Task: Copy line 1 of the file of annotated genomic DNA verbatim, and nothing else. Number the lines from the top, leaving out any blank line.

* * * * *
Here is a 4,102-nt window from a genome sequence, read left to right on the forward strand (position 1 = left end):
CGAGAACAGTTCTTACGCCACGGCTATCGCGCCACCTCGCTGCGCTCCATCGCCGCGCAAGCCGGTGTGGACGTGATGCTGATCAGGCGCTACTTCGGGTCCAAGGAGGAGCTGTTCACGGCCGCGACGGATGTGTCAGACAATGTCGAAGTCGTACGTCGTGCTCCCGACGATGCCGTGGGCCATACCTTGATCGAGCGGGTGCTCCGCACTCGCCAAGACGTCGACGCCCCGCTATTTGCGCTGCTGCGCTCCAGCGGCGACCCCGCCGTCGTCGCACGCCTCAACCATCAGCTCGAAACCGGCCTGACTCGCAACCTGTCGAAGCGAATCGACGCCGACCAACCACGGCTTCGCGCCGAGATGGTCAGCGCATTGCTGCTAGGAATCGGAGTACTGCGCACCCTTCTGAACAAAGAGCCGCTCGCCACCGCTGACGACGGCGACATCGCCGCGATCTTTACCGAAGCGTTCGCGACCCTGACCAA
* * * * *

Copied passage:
Here is a 4,102-nt window from a genome sequence, read left to right on the forward strand (position 1 = left end):